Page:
‘Just pure murder’ – Passchendaele 1917

31 July is the anniversary of the start of one of the bloodiest and muddiest battles of the First World War: Passchendaele.

What we now call the battle of Passchendaele (or Third Battle of Ypres) stretched from late July into December, all through one of the soggiest seasons the troops could remember.

Crucial days for the Australian and New Zealand troops occurred later,  in a series of assaults through deep mud against seemingly impregnable fortifications. They include names that you will often see on war memorials in small Australian and New Zealand towns: Polygon Wood,  Menin Road, Broodseinde, and Poelcappelle. But it was the name Passchendaele that became a by-word for slaughter. 

‘There was a flat muddy bog in front of our trenches and the ground sloped uphill to some pill boxes [German fortifications] which completely dominated the position; as our shell fire had not reached theses concrete shelters or the barbed wire entanglements, what chance had our infantry to get out of that mud and climb that bare hill against machine gun fire? It was just pure murder.’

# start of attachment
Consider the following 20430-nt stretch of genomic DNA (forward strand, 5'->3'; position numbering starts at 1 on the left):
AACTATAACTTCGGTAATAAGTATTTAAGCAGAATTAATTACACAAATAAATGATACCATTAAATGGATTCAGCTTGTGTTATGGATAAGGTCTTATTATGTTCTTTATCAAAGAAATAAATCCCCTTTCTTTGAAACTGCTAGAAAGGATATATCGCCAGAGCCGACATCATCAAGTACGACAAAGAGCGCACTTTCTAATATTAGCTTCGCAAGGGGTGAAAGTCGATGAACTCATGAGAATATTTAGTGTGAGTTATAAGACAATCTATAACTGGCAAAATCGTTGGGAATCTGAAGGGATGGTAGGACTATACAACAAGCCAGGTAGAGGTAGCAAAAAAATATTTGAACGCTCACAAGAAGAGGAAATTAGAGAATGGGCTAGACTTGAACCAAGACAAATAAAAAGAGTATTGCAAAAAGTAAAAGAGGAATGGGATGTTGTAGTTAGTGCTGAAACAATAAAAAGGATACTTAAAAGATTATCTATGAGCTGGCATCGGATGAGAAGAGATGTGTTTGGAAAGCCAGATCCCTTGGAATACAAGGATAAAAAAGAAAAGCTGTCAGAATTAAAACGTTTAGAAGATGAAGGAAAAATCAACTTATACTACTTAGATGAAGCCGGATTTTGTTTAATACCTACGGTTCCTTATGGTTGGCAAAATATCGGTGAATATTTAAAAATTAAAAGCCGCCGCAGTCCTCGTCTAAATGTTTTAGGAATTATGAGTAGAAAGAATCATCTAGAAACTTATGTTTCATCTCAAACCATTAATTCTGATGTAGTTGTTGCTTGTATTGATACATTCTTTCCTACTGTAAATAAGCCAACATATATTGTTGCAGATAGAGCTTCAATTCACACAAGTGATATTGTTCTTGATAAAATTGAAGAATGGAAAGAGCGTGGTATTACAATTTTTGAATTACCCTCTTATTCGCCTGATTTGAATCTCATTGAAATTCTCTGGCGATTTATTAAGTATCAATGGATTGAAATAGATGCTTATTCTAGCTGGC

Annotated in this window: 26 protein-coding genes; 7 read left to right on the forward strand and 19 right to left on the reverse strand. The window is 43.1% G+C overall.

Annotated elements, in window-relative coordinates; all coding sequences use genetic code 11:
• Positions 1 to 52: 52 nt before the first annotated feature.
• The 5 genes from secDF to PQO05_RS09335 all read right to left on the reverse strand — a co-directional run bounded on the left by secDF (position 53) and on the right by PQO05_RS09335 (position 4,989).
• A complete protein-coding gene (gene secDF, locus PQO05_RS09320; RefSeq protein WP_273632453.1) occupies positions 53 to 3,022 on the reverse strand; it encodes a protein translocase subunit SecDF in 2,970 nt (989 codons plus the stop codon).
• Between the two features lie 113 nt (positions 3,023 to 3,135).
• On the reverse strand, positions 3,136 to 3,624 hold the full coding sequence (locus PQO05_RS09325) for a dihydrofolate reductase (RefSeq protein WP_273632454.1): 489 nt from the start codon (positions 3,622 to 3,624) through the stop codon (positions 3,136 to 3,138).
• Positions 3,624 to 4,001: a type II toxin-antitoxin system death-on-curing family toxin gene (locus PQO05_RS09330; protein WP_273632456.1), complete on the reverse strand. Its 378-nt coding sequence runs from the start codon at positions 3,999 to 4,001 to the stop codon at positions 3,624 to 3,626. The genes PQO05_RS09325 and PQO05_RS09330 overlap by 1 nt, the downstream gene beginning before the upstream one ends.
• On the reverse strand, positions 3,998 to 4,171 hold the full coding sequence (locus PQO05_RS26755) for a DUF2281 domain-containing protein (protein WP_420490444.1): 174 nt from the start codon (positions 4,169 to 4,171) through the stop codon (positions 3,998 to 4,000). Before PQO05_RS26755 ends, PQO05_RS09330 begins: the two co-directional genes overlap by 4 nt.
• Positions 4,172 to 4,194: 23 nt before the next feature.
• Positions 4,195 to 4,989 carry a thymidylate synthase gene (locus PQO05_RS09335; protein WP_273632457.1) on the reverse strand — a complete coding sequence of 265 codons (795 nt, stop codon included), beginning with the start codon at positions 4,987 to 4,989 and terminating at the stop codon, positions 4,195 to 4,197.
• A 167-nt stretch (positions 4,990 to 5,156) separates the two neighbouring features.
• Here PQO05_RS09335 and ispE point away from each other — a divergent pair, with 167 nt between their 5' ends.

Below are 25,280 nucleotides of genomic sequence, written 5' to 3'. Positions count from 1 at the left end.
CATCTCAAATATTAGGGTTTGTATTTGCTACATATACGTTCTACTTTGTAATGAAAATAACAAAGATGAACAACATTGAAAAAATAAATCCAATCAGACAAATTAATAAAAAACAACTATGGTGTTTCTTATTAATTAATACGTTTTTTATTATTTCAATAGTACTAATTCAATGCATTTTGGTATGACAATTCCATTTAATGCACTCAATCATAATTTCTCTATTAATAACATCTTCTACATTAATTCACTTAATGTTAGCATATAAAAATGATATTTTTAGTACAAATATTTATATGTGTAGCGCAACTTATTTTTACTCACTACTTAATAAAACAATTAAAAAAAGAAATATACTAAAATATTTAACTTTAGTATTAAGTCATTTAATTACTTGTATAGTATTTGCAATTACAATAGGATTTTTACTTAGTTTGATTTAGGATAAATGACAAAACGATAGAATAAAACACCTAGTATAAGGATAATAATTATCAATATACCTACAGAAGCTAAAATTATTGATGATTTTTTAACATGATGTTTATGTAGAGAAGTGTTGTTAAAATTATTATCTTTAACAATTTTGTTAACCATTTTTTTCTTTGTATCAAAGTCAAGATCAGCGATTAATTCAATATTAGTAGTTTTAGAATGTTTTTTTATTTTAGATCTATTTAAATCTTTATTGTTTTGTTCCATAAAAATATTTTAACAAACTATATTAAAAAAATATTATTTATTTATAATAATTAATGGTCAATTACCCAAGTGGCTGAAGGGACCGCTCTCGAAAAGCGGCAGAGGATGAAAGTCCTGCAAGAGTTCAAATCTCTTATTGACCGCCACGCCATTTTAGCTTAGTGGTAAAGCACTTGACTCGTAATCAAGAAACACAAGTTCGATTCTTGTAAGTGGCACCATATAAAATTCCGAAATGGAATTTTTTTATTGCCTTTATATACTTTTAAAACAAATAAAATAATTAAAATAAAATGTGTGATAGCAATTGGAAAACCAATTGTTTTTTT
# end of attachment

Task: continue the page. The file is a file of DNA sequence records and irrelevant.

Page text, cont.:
Alfred Stratton, gunner

cited by Glyn Harper in Massacre at Passchendaele

Remains of tank stuck in mud and shell holes. (Source: Collections Canada)

On 12 October alone, there were 13,000 Allied casualties, including 2,735 New Zealanders. It is remembered as one of the worst days in New Zealand military history.



‘A tragedy without equal in New Zealand history’

Glyn Harper, Massacre at Passchendaele


If you’ve read 1917, you’ll know that my fictional characters are asked to fly low over the German lines to identify artillery that might fire upon the Anzac troops.

Here’s what Ace and Charlie would have seen: the poor little village of Passchendaele from the air, before and after the shelling.

Aerial view of trenches

Source: Wikimedia Commons

Each one of those hundreds of dots is a shell hole.

The shelling and the rain turned the entire battleground into a swamp  – worse than a swamp, because it was littered with bodies and barbed wire, destroyed equipment, and shrapnel. Some of the most famous photos of the war are from this time.

Frank Hurley’s iconic photo, Chateauwood (Source: Australian War Memorial)


‘Our feet were so swollen and painful that we had to cut our boots off, and not one of us could raise our voices above the merest whisper. Our uniform was concealed by a solid casing of mud to our armpits.Bloodshot eyes shone from haggard faces, so that we could hardly recognise ourselves.’

Stretcher bearer Linus TJ Ryan,

cited by Glyn Harper in Massacre at Passchendaele


Stretcher bearers in mud

Source: Imperial War Museum

‘It was mud, mud, everywhere: mud in the trenches, mud in front of the trenches, mud behind the trenches. Every shell-hole was a sea of filthy oozing mud.’

Bombadier JW Palmer,

Lost Voices of the First World War

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